~$ curl -i -H 'Accept: application/json' http://localhost/thing/42/update

  HTTP/1.1 404 Not Found
  Content-Type: application/json

  {"status":"error","message":"Cannot load Foo from id 42"}

Smooth!

Content Negotiation / Force JSON

As of now there is no real content-negotiation, because all I need is HTML and JSON. There is some semi-dumb checking of the Accept-Header, but I only check for literal application/json (while I should do the whole q-factor weighting dance).

If you want to force all your errors to JSON, pass force_json = 1> when loading the middleware:

  builder {
      enable "Plack::Middleware::PrettyException" => ( force_json => 1 );
      $app
  };

This will be replace in the near future by some proper content negitiation and a new default_response_encoding field.

Finetune HTML output via subclassing

The default HTML is rather basic^wugly. To finetune this, just subclass Plack::Middleware::PrettyException and implement a method called render_html_error. This method will be called with the HTTP status code and the error message, and you can then render it as fancy as you (or your graphic designer) wants.

Here's an example:

  package Oel::Middleware::Error;
  
  use 5.020;
  use strict;
  use warnings;
  use parent qw(Plack::Middleware::PrettyException);
  use Plack::Util::Accessor qw(html_page_model renderer);
  
  sub render_html_error {
      my ( $self, $status, $message ) = @_;
  
      my %data = (base=>'/',title=>'Error '.$status, error => $message, code => $status );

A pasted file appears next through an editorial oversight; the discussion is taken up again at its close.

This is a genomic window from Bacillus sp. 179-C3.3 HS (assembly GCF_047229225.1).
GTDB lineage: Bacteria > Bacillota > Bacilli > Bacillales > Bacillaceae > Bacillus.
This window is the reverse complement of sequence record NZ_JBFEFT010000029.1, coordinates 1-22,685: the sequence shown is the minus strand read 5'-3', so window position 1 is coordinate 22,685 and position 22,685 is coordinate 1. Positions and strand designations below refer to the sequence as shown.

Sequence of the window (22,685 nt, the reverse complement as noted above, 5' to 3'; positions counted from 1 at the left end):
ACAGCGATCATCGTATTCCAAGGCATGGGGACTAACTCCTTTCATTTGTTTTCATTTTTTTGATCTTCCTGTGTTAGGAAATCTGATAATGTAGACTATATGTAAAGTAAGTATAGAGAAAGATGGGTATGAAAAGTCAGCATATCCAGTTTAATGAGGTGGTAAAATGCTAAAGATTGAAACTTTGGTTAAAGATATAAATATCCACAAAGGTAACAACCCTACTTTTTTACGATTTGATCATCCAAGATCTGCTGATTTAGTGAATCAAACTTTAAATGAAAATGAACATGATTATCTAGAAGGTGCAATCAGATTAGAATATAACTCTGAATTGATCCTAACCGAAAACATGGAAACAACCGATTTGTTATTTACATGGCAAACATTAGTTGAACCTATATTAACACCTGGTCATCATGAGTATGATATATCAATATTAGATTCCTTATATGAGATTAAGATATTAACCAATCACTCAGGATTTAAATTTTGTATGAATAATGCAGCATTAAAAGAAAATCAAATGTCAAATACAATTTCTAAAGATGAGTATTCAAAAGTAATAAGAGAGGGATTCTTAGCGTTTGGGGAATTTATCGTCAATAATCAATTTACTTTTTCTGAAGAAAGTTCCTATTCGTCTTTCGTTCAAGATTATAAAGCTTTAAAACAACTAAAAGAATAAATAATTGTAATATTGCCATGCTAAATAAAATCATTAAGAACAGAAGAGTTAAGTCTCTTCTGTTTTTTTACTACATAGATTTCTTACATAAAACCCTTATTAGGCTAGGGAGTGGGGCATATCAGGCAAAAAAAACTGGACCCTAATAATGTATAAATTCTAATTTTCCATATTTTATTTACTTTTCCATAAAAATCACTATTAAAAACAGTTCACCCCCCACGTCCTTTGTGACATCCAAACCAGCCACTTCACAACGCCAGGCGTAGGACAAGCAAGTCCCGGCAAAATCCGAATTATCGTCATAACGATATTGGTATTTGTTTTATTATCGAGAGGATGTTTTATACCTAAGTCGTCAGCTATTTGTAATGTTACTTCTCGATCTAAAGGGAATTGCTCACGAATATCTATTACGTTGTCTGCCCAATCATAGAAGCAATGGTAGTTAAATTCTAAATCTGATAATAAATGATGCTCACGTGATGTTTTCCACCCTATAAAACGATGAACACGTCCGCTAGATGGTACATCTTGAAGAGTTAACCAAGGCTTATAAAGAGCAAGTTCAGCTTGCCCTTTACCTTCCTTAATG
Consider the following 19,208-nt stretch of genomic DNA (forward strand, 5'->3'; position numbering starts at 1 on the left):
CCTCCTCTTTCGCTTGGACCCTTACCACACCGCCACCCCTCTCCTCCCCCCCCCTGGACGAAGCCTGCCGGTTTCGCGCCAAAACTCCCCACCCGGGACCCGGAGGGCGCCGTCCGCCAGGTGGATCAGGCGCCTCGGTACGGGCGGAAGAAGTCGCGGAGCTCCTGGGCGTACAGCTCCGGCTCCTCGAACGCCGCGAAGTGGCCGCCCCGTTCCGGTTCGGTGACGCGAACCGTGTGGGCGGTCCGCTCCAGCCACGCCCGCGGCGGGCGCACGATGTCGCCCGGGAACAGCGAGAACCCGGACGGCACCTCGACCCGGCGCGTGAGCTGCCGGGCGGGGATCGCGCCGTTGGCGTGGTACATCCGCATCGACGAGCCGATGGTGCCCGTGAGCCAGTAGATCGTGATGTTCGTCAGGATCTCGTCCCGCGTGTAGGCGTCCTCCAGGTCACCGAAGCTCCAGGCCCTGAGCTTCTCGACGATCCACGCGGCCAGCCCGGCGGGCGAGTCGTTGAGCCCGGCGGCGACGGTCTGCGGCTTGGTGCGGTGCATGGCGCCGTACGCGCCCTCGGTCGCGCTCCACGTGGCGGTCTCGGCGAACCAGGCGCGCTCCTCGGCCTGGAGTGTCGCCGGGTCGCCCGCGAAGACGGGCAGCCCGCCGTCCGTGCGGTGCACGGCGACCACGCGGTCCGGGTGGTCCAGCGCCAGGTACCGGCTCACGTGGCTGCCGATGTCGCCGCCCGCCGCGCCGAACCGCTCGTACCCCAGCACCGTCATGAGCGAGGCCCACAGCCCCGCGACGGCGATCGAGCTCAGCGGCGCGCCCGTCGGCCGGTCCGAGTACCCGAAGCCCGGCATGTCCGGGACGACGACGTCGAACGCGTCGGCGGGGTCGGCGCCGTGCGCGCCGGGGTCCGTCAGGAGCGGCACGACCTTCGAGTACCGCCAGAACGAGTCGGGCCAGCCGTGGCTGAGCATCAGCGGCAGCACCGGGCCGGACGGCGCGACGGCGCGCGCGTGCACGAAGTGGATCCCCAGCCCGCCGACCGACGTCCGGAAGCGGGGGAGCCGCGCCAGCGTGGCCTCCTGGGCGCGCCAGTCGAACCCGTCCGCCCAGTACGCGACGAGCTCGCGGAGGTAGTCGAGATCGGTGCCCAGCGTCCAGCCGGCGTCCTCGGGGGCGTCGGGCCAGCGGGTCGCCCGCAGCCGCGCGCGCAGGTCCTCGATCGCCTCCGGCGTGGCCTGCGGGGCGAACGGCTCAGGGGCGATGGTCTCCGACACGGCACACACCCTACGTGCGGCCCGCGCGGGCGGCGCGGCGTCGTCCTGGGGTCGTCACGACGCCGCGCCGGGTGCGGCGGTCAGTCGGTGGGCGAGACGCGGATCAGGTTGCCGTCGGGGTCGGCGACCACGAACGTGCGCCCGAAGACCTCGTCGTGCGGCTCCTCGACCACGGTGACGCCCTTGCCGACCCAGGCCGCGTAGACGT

eval {
          if (my $page = $self->html_page_model->load('/_error/'.$status)) {
            $data{title} = $page->title;
            $data{description} = $page->teaser;
          }
      };
  
      my $rendered='';
      $self->renderer->tt->process('error.tt',\%data,\$rendered);
      return $rendered if $rendered;
  
      return "Error while rendering error: ".$self->renderer->tt->error;
  }
  
  1;

This middleware uses a html_page_model to retrieve the title and description of the error page from a database (where admins can edit those fields via a CMS). It uses Template::Toolkit to render the page.

html_page_model and renderer are two attributes needed by this middleware, implemented via Plack::Util::Accessor. You have to provide some meaningful objects when loading the middleware, maybe like this:

  use Plack::Builder;

  builder {
      enable "Plack::Middleware::PrettyException",
          renderer        => Oel::Renderer->new,
          html_page_model => Oel::Model::HtmlPage->new;

      $app;
  };

Of course you'll need to init Oel::Renderer and Oel::Model::HtmlPage, so you'll probably want to use Bread::Board or OX.

SEE ALSO

THANKS

Thanks to

  • validad.com for supporting Open Source.

  • oe1.orf.at for the motivation to extract the code from the Validad stack.

  • sixtease for coming up with Oel as the name for my example app (after miss-reading oe1).

AUTHOR

Thomas Klausner <domm@cpan.org>

COPYRIGHT AND LICENSE

This software is copyright (c) 2016 by Thomas Klausner.

This is free software; you can redistribute it and/or modify it under the same terms as the Perl 5 programming language system itself.